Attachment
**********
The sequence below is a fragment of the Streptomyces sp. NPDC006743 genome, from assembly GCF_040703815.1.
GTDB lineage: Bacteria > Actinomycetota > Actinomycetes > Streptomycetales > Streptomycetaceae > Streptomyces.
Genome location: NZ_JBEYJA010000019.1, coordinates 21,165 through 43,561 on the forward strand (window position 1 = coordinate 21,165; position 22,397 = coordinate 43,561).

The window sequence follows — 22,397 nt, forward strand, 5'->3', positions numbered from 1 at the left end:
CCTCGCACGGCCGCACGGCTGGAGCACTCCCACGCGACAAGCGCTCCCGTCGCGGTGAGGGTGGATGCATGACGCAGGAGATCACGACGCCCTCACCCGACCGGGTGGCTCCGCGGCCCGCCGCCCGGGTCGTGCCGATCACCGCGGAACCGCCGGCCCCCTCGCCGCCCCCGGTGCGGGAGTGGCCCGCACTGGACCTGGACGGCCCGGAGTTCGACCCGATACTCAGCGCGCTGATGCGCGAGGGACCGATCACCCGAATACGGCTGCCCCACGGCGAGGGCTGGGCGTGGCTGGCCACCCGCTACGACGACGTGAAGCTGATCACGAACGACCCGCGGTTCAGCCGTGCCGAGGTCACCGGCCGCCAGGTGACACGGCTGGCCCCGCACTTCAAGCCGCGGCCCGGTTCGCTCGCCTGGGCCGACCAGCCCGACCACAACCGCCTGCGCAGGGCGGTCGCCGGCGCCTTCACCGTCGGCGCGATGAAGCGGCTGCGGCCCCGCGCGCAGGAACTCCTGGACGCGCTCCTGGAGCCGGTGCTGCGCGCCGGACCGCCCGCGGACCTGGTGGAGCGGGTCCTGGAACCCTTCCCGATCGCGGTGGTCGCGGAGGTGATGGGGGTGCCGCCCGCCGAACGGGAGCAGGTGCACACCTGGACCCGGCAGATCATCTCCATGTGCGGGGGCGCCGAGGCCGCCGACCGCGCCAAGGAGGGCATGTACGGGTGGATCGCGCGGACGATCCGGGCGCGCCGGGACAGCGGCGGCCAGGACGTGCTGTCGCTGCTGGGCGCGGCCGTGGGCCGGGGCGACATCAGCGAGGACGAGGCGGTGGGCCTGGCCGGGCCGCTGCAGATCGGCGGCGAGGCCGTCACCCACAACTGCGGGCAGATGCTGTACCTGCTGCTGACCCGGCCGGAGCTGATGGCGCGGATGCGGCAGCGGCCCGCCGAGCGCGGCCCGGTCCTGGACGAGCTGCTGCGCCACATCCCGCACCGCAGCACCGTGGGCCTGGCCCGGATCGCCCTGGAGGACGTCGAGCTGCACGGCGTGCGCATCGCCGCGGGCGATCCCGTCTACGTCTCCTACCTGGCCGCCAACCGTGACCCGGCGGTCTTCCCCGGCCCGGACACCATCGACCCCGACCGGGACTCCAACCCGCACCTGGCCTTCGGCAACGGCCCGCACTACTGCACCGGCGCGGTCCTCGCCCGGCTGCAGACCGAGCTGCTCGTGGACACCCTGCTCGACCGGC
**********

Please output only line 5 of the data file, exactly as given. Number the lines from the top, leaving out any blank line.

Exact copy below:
CCTCGCACGGCCGCACGGCTGGAGCACTCCCACGCGACAAGCGCTCCCGTCGCGGTGAGGGTGGATGCATGACGCAGGAGATCACGACGCCCTCACCCGACCGGGTGGCTCCGCGGCCCGCCGCCCGGGTCGTGCCGATCACCGCGGAACCGCCGGCCCCCTCGCCGCCCCCGGTGCGGGAGTGGCCCGCACTGGACCTGGACGGCCCGGAGTTCGACCCGATACTCAGCGCGCTGATGCGCGAGGGACCGATCACCCGAATACGGCTGCCCCACGGCGAGGGCTGGGCGTGGCTGGCCACCCGCTACGACGACGTGAAGCTGATCACGAACGACCCGCGGTTCAGCCGTGCCGAGGTCACCGGCCGCCAGGTGACACGGCTGGCCCCGCACTTCAAGCCGCGGCCCGGTTCGCTCGCCTGGGCCGACCAGCCCGACCACAACCGCCTGCGCAGGGCGGTCGCCGGCGCCTTCACCGTCGGCGCGATGAAGCGGCTGCGGCCCCGCGCGCAGGAACTCCTGGACGCGCTCCTGGAGCCGGTGCTGCGCGCCGGACCGCCCGCGGACCTGGTGGAGCGGGTCCTGGAACCCTTCCCGATCGCGGTGGTCGCGGAGGTGATGGGGGTGCCGCCCGCCGAACGGGAGCAGGTGCACACCTGGACCCGGCAGATCATCTCCATGTGCGGGGGCGCCGAGGCCGCCGACCGCGCCAAGGAGGGCATGTACGGGTGGATCGCGCGGACGATCCGGGCGCGCCGGGACAGCGGCGGCCAGGACGTGCTGTCGCTGCTGGGCGCGGCCGTGGGCCGGGGCGACATCAGCGAGGACGAGGCGGTGGGCCTGGCCGGGCCGCTGCAGATCGGCGGCGAGGCCGTCACCCACAACTGCGGGCAGATGCTGTACCTGCTGCTGACCCGGCCGGAGCTGATGGCGCGGATGCGGCAGCGGCCCGCCGAGCGCGGCCCGGTCCTGGACGAGCTGCTGCGCCACATCCCGCACCGCAGCACCGTGGGCCTGGCCCGGATCGCCCTGGAGGACGTCGAGCTGCACGGCGTGCGCATCGCCGCGGGCGATCCCGTCTACGTCTCCTACCTGGCCGCCAACCGTGACCCGGCGGTCTTCCCCGGCCCGGACACCATCGACCCCGACCGGGACTCCAACCCGCACCTGGCCTTCGGCAACGGCCCGCACTACTGCACCGGCGCGGTCCTCGCCCGGCTGCAGACCGAGCTGCTCGTGGACACCCTGCTCGACCGGC